Jake and I originally bought this book for his grandmother who is a speed-demon reader. She told me it took her about three tries to get into, but then she really loved it. As she handed it over to me, she "gave away" that the narrator of the book is Death, and hoped that she wasn't ruining anything by telling me. As I started to read, I was thinking, "I don't get what's going on here," and then recalled what she told me and it all made sense. Smarter folks than I will figure this all out on their own right away, I'm sure, but I felt knowing ahead of time allowed me to get into this fabulous novel much more quickly, so I pass that spoiler along. This is the story of young Liesel, growing up in Nazi Germany during WWII. In traveling with her single mother to meet her new foster parents, Liesel's younger brother dies of starvation and cold, and after she is dropped off with her new family, Liesel determines that it is because of Hitler that her mother found herself on such desperate times. Liesel, unable to read, then finds herself fascinated by books and language. Her new father teachers her how to read, and Liesel finds a whole new world opened up to her. She befriends a neighborhood boy, assists her stern foster mother with a laundry business, and helps her family hide a very dangerous secret. Admist Liesel's growth is the constant presence of Death, and the need for all those around her to prove their loyalty to the Nazi Party, as well as the fear that they will be mistaken for or otherwise taken as a sympathizer of the Jews. Zusak's language is haunting, and his use of foreshadowing helps maintain the excitement and page-turning quality of this book. I am a sucker for books with young girls as protagonists, and this one did not disappoint.
Tuesday, April 8, 2008
Many aspects of this novel are ones that I typically find interesting. Teenage unwed girl gets pregnant and decides to give the baby up for adoption. As the time of the birth nears, however, she finds the decision a difficult one to make. So, she has the baby girl, who is raised by the mother's parents - and the real mother poses as the girl's sister until quite late in the life. The mother exhibits many signs of mental illness and is either incapable or unwilling to show much affection for her daughter. As the daughter grows up, she is obsessed with finding her father, despite learning that her father died before she was born. She too suffers from bouts of depression, and resorts to cutting to relieve her stress. The story is told in four parts, alternating in focus on the mother and the daughter. Despite liking the basic formula of the story, I found the writing distracting. Briers would tell a straight-forward and interesting story for 30-40 pages, and then it would flashback to something that happened years before or something that never happened at all, and I would find myself daydreaming and having to go back and reread everything all over again. Something about the writing just could not maintain my attention. I've read some glowing reviews of this book on the web, but I just think these subject matters have been dealt with in so many better ways by other authors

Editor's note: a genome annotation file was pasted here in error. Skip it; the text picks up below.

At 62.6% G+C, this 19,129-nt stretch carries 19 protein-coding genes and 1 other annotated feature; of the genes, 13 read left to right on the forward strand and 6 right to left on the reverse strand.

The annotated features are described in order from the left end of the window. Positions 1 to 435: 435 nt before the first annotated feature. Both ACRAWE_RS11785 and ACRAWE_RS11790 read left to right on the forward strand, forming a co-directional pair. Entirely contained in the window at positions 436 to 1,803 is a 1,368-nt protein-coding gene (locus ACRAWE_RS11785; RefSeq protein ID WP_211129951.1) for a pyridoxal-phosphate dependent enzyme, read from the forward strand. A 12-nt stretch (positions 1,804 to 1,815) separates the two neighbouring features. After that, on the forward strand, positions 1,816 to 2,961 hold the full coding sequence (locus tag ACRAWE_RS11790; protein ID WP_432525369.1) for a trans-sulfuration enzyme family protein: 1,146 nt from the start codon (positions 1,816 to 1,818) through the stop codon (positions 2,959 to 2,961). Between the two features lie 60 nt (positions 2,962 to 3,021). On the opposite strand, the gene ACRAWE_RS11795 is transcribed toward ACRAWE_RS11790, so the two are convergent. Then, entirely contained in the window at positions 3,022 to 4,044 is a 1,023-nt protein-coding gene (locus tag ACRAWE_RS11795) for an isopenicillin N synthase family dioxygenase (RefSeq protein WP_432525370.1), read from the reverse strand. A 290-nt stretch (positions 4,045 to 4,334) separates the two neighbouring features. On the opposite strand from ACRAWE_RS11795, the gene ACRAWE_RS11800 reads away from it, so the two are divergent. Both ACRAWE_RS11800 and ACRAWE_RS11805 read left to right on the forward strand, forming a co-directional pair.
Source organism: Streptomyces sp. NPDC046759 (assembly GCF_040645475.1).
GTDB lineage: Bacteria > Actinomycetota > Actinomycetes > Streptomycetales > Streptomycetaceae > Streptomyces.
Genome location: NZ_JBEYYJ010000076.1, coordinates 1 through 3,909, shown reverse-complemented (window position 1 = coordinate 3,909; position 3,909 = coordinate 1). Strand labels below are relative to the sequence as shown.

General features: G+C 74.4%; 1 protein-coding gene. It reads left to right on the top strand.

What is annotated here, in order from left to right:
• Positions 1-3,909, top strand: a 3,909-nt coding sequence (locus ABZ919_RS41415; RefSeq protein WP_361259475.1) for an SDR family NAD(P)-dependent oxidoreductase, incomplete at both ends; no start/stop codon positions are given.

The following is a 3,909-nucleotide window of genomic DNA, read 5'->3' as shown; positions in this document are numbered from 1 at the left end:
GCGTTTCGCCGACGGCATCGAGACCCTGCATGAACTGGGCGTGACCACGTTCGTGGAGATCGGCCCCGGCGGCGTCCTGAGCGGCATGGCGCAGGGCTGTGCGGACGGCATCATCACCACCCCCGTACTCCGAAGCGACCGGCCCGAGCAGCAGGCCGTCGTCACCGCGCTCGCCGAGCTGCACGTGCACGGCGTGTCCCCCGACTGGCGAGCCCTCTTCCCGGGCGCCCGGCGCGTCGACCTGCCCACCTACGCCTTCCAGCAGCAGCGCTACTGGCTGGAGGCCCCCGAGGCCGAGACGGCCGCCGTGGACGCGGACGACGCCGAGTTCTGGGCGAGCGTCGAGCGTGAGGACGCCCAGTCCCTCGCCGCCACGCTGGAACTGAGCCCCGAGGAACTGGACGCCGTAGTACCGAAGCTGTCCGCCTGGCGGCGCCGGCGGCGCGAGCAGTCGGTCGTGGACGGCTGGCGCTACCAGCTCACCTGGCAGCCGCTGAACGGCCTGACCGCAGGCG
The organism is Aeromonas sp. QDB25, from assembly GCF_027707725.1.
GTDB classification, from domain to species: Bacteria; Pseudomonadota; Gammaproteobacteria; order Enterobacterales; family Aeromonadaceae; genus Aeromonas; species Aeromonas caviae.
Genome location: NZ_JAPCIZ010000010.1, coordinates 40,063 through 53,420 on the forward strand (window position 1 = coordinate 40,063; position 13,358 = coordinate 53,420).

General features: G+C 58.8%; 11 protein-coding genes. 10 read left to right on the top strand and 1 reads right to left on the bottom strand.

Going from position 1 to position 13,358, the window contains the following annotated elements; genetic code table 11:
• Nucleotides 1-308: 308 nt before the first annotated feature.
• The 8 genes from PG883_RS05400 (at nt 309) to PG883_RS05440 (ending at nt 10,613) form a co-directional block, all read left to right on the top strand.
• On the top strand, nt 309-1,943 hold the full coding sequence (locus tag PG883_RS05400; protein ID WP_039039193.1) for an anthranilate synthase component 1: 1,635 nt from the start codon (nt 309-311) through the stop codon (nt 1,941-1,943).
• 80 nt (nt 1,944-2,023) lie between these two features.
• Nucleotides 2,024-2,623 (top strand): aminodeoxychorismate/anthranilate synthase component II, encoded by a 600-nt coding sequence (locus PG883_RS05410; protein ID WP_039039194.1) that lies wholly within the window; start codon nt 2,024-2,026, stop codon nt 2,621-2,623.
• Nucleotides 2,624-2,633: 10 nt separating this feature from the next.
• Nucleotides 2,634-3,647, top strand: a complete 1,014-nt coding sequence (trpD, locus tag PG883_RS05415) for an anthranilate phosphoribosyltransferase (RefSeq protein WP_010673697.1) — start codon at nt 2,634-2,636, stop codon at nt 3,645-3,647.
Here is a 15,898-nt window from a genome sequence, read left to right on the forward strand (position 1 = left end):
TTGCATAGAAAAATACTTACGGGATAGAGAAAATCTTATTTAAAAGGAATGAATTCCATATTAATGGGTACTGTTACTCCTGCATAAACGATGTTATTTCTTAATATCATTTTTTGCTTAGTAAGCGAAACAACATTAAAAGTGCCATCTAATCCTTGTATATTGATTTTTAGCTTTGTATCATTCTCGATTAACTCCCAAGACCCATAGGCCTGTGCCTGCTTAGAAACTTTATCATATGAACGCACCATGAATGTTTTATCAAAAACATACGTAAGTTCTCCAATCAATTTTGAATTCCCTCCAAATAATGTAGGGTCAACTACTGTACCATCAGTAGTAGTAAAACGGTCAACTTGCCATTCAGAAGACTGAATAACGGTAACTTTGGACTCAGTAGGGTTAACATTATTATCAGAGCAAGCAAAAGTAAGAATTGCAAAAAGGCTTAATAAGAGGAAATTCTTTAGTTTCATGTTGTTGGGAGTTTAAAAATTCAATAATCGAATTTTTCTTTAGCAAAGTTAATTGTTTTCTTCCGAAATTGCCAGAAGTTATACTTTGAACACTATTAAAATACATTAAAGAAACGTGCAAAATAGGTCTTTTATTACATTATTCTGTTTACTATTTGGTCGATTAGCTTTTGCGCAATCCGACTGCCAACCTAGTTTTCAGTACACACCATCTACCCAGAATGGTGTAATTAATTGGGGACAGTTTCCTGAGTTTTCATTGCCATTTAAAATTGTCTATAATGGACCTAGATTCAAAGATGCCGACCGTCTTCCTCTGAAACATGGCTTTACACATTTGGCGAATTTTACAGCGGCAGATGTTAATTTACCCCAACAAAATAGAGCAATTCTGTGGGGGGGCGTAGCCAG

Saturday, April 5, 2008
I've actually never read any of Nicholas Sparks's fiction - though I have a few of his novels sitting on my shelves, and keep meaning to rent the movie based on his book "The Notebook." But, I came across this one while indulging my latest obsession with travel literature. Leaving his wife and five children back in North Carolina to embark on an adventure with his only brother, this is billed as an account of Sparks' three week trip around the world - visiting locations such as Easter Island, Macchu Picchu, the Taj Mahal, and Ankgor Wat. It is also, however, a memoir of Sparks's entire live to date, a look at his interesting family dynamic - the lasting impact of his mother's words, and his incredible bond with his siblings. The travel aspect takes a back seat - especially since the Sparks's choose to take their trip as part of a travel group of over 80 people that focuses on churches and museums, rather than taking in the everyday life and culture of the incredible cities they visit. Often times, Sparks's observations of a given country are glib and bordering on insensitive, albeit admittedly humorous - and as someone who tires of museums and churches very quickly, I could definitely relate. But, ultimately, this is not a book about travel around the world. Sparks's stories about growing up are endearing - and the pain he suffers in losing people he loves and coping with his own developmentally delayed child - brought tears to my eyes. Sparks is also painfully honest about possible mental illness in his family, and his own struggles with excessive stress and guilt. While I enjoyed the travel aspect, it was simply a vehicle for Sparks to tell the real story - one about survival, love, and the importance of family.
Thursday, April 3, 2008
I haven't finished many books lately - mostly because I'm on another string of bad books - and I spent a reading-free 4-days with the mock trial team that I coach - definitely a strange experience for me. I checked this book out based on a recommendation from my friend Hillary who does a lot of healthcare work in Africa. It is the memoir of a white man who grew up in Zimbabwe, but currently lives in Manhattan. His parents, deeply rooted in their African community, refuse to leave even after the father has a heart-attack and it becomes obvious that the country does not have the resources or the desire to provide him with adequate medical care. Godwin returns to Zimbabwe to assist his family and to confront his ever-changing and unstable homeland. I thought Godwin did a good job balancing his telling of the political history of Zimbabwe, along with the more personal telling of his family's story. About a third of the way through the book, Godwin discovers that his father is Jewish. This revelation appears to cause somewhat of an identity crisis for Godwin, though I found his reaction overly-dramatic and inexplicable, particularly from a white person growing up in Africa who has probably confronted issues of identity continually throughout his life. I found Godwin's accounts of his interactions, growing up and in the present, with non-white Africans insightful - and at times painful. But, for some reason, I did not find him to be a particularly likeable narrator, and unfortunately, this interfered with my ability to completely absorb his telling of Zimbabwe's powerful history and shocking decline.